Published online 2015 April 29.
Special Issue on the Rambam-Mayo Collaboration
Guest Editor: John H. Davidson, M.D., M.A.H.L. doi: 10.5041/RMMJ.10198.
Clinical Empathy and Narrative Competence: The Relevance of Reading Talmudic Legends as Literary Fiction
Assistant Professor of Medicine, Mayo Medical School; Consultant, Division of Executive and International Medicine, Mayo Clinic, Rochester, Minnesota, USA
The “curative potential” in almost any clinical setting depends on a caregiver establishing and maintaining an empathic connection with patients so as to achieve “narrative competence” in discerning and acting in accord with their preferences and best interests. The “narrative medicine” model of shared “close reading of literature and reflective writing” among clinicians as a means of fostering a capacity for clinical empathy has gained validation with recent empirical studies demonstrating the enhancement of theory of mind (ToM), broadly conceived as empathy, in readers of literary fiction. Talmudic legends, like that of Rabbi Judah’s death, are under-appreciated, relevant sources of literary fiction for these efforts. The limitations of narrative medicine are readily counterbalanced by simultaneously practiced attention to traditional bioethical principles, including—especially—beneficence, non-maleficence, and autonomy.
Keywords: Empathy, literature, narrative medicine
On the day when Rabbi [Judah] died, the rabbis had decreed a public fast and offered prayers for heavenly mercy. They had furthermore announced that whoever said that Rabbi was dead would be stabbed with a sword. Rabbi’s handmaid ascended to the roof and prayed: “The immortals desire Rabbi to join them, and the mortals desire Rabbi to remain with them. May it be the will of God that the mortals may overpower the immortals.” When, however, she saw how often he resorted to the privy, painfully taking off his tefillin and putting them on again, she prayed: “May it be the will of God that the immortals may overpower the mortals.” As the rabbis continued their prayers for heavenly mercy, she took up a jar and threw it down from the roof to the ground. At that moment they ceased praying and the soul of Rabbi departed to its eternal rest.
(Babylonian Talmud, Tractate Ketubot 104a)
This well-known Talmudic legend is subtly evocative. On the one hand, it may be read as a hackneyed, sentimental tale condemning the strait-jacketed, ritualistic rabbis facing their leader’s imminent death in contrast to the more flexible, attentive handmaid who intentionally ends the prolonged dying process. On the other, it may be read as a complicated story with gaps which invite speculation as to the motivations of the rabbis and the handmaid. To read it in the latter fashion is to allow an evocation of a more nuanced view of the text which has relevance for a caregiver of any century past or present who faces the challenges of acting with clinical empathy and what has been termed narrative competence.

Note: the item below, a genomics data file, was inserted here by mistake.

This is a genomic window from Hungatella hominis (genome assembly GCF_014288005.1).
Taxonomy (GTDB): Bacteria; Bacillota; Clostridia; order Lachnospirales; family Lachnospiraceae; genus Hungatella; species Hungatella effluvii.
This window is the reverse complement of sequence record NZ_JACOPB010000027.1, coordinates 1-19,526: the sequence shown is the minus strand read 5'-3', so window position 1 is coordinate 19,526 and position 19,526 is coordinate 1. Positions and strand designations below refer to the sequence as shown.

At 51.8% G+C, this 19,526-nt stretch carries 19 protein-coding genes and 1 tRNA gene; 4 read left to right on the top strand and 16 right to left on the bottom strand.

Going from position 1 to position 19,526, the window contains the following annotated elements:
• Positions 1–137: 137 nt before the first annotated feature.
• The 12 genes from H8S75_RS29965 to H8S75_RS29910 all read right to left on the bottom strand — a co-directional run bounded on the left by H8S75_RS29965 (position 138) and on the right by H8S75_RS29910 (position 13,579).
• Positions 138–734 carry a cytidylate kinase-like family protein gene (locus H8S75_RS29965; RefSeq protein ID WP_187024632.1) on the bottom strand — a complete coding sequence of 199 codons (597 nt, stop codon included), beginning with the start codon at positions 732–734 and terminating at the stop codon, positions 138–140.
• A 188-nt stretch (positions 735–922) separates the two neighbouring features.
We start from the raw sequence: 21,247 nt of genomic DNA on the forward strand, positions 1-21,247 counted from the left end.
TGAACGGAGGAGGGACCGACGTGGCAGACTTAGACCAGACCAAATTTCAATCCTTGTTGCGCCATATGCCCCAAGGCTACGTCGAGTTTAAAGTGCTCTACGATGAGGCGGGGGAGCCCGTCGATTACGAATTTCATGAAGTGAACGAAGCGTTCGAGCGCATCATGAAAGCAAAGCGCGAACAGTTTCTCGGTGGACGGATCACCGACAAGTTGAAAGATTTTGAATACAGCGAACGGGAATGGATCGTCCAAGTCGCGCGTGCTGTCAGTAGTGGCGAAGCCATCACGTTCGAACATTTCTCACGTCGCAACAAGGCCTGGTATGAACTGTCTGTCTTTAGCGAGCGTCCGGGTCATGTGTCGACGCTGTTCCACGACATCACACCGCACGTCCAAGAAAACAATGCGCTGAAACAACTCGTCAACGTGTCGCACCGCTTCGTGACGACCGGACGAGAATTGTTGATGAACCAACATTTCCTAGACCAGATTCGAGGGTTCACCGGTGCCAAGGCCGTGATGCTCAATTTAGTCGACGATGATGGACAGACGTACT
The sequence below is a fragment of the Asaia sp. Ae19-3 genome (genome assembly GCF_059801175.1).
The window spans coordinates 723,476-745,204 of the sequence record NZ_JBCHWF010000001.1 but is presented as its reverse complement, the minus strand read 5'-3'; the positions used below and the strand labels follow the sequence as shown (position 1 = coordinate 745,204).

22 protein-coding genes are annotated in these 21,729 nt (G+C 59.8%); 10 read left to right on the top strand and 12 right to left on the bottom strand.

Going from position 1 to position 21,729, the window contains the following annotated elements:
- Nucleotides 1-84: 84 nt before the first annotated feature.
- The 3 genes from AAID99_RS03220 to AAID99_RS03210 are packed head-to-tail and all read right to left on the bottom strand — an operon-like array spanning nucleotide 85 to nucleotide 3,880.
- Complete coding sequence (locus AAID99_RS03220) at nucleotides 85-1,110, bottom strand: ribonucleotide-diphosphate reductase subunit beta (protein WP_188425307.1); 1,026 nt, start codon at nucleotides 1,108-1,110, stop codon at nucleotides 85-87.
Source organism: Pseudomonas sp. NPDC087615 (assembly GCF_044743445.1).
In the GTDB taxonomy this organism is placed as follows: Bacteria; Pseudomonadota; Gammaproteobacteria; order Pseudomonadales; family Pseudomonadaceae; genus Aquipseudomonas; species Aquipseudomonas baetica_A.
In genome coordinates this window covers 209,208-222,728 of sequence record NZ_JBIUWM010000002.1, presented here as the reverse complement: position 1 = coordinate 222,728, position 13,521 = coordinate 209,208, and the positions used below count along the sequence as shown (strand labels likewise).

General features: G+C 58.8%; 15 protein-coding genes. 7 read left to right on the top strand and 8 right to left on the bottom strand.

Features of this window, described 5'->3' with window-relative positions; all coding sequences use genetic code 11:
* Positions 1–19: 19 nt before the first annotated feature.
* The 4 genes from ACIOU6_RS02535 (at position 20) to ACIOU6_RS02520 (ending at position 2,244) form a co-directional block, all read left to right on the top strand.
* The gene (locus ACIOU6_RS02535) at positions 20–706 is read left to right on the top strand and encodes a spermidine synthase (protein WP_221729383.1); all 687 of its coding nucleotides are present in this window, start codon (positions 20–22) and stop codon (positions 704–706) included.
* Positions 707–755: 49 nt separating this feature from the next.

A recent consideration of clinical empathy is found in Jamison’s essay collection, The Empathy Exams, where she writes as both a medical actor who helps students learn interviewing techniques and as a patient herself.1 She begins:
Empathy comes from the Greek empatheia—em (into) and pathos (feeling)—a penetration, a kind of travel. It suggests you enter another person’s pain as you’d enter another country, through immigration and customs, border crossing by way of query …1
Jamison considers empathy to be an intentional state of insight for any clinician with regard to a patient, and more than “Checklist item 31” on the form which she fills out after each student interview. She details the consequence of an absence of empathy when recalling a complicated procedure of her own with an impatient cardiologist. Her implication is that the physician was at least neglectful if not lazy in the work of empathizing. She concludes:
Empathy isn’t just something that happens to us—a meteor shower of synapses firing across the brain—it’s also a choice we make: to pay attention, to extend ourselves … The act of choosing … means … “I will listen to his sadness, even when I’m deep in my own.”1
Not to listen invites bad medical outcomes.2,3 Groopman and Ofri have documented that medical mistakes result mainly from the interference of emotional factors not addressed during dialogues between clinicians and patients—a failure of empathic connection.4,5 In their view, this is a greater determinant of errors than knowledge deficits or technological incompetence per se.
Groopman’s and Ofri’s claims are consistent with observations of Ornstein, who posits that the “curative potential” in the doctor–patient relationship is dependent on the physician’s “empathic observation, empathic listening, and introspective self-awareness.”6 It is in clinicians putting “ourselves into the shoes of another” and viewing “his world … from his own vantage point,” while remaining attentive to our own.